The real story of this year’s Super Bowl may be what Americans are expected to spend in celebration of the big day — a record $ 14.31 billion, according to the National Retail Federation.
Even more remarkable: The tab for the party has increased by nearly 65% over the last eight years — in 2007, it was $ 8.71 billion — despite the fact that TV viewership for the event has grown at a significantly lesser pace since 2007, up 19% from 93 to 111 million.
The Super Bowl tab covers everything from chicken wings (we’ll devour 1.25 billion of them during the big day, according to the National Chicken Council) to shiny new TVs (we’ll purchase 9.5 million of them in the weeks leading up to the game, according to the National Retail Federation). In all, the retail federation estimates that Americans will spend $ 89.05 per person on average just to watch a bunch of guys chase the pigskin. (Obviously, those pricey TV purchases weigh heavily on the average.)
In short, the holiday has become “an extended Christmas,” says Mike Duda, chief executive of Johannes Leonardo, a New York-based creative agency.
So what’s driving this desire to spend? Retail industry experts and insiders say it’s because the game has become something much larger in popular culture, with a growing emphasis on what happens in between the plays (think goofy TV ads and the star-studded halftime show). In other words, we’re not just watching a bunch of guys chase the pigskin; we’re watching the biggest spectacle of the year.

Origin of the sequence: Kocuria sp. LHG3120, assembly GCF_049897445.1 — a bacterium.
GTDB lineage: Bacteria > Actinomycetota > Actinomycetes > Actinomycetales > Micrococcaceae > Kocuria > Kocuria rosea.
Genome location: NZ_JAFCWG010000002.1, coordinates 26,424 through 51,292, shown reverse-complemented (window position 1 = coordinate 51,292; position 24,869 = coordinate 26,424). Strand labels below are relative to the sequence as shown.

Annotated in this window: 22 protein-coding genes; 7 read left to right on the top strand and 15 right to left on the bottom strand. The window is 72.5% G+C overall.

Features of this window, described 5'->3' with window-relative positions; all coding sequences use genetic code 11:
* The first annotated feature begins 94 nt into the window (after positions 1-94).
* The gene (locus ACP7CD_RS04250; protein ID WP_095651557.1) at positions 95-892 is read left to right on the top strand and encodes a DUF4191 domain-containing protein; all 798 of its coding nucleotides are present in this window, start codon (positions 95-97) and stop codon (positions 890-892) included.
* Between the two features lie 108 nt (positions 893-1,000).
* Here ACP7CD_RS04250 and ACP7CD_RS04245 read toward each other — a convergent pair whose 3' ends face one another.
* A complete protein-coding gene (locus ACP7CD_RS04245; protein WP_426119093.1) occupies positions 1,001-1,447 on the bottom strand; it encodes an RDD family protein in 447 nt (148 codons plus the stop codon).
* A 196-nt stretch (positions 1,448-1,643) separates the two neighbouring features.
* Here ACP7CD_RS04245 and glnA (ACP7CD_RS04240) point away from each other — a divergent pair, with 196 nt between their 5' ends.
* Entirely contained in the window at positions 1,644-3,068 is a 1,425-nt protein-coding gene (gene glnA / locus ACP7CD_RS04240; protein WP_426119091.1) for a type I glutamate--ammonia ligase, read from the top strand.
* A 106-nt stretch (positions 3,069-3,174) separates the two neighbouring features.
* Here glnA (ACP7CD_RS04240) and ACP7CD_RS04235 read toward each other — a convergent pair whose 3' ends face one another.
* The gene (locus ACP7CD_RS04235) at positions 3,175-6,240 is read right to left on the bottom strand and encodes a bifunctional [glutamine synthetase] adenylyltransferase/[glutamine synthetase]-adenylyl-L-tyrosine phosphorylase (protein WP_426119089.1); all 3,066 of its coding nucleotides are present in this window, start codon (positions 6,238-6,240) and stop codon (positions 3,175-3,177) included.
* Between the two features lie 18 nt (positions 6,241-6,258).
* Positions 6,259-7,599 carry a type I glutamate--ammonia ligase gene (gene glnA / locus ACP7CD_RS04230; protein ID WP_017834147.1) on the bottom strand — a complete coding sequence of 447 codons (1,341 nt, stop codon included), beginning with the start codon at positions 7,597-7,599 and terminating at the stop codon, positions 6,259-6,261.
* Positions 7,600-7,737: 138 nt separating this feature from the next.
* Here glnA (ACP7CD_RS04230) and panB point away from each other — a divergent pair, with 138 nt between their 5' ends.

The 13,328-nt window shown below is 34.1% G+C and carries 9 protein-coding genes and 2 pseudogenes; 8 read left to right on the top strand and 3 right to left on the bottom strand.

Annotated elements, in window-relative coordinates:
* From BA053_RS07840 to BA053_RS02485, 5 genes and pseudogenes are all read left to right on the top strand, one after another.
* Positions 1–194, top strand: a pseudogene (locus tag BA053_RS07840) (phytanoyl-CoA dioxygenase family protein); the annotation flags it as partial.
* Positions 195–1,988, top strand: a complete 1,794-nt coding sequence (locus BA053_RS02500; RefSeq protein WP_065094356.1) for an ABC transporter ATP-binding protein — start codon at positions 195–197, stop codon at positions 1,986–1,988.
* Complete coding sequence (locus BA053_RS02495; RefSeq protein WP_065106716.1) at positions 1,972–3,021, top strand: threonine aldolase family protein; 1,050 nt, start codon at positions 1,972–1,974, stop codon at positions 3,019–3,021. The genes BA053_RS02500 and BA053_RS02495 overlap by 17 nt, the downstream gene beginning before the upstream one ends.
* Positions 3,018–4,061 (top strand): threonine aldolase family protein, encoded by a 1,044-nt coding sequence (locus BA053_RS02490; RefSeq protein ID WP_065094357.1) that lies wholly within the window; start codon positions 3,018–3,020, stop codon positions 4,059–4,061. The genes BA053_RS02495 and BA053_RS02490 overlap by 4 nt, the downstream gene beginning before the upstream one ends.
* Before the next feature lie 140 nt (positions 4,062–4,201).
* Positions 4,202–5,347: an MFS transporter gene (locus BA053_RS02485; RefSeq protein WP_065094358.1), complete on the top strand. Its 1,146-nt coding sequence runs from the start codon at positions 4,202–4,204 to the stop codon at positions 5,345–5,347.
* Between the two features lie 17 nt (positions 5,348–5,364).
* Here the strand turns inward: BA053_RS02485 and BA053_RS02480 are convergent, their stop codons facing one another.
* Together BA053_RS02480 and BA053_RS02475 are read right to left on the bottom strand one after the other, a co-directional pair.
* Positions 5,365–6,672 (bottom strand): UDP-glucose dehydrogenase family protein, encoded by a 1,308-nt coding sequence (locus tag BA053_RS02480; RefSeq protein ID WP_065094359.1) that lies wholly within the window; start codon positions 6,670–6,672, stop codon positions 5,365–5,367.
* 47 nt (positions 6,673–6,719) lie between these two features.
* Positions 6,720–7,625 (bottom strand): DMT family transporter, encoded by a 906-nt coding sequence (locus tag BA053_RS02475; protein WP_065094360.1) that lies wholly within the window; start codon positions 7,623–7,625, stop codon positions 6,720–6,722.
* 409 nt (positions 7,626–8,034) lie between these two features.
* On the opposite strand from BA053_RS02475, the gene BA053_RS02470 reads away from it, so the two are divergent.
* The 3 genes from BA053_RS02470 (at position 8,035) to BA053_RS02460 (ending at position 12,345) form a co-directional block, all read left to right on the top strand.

In turn, that gives us an excuse to party, especially when it comes to food (and especially at a time when America has become a gourmet-obsessed nation). Gone are the days when buying a few bags of chips on game day sufficed. “Now you’re much more likely to order food in and order more specialty items,” says Andy Wiederhorn, chief executive of Buffalo’s Café, a restaurant chain that anticipates selling 32,000 wings on Super Bowl Sunday. (In 2012, that figure was 25,000 wings — proof positive of Wiederhorn’s point.)
And ordering in can go to geographical extremes. Goldbely, a mail-order company that specializes in shipping foods from restaurants and other purveyors around the country, says its business increases tenfold on Super Bowl weekend. (Naturally, one of the biggest sellers is a shipment of wings from Buffalo, N.Y.’s famed Anchor Bar.)
But adding to this bowl bonanza is the fact that retailers aren’t sitting idly by and waiting for customers to come. Increasingly, they’re treating game day as a national holiday on the order of, well, Christmas, and they’re heavily promoting sales and specials. In the case of big-screen TVs, prices are known to drop by as much as 10% in the days leading up to the Super Bowl. (It doesn’t hurt that electronics retailers often have leftover Christmas inventory to move.)
Of course, the day isn’t a gold mine for everyone. Movie theaters typically see a sizable decline in attendance, with the box-office take for films dropping by as much 30%. And performing arts centers often don’t even attempt to compete with the game, choosing to go dark instead.
But the day is ultimately a net win, says National Retail Federation spokesperson Kathy Grannis, since any business lost to the Super Bowl is likely “to be made up on another Sunday.”
Still, as big a retail deal as the Super Bowl has become, Grannis concedes the “holiday” isn’t quite ready to topple Christmas and the overall winter holiday season, which equates to a $ 600 billion-plus event. On the other hand, the Super Bowl easily beats out St. Patrick’s Day, a $ 4.8 billion retail event.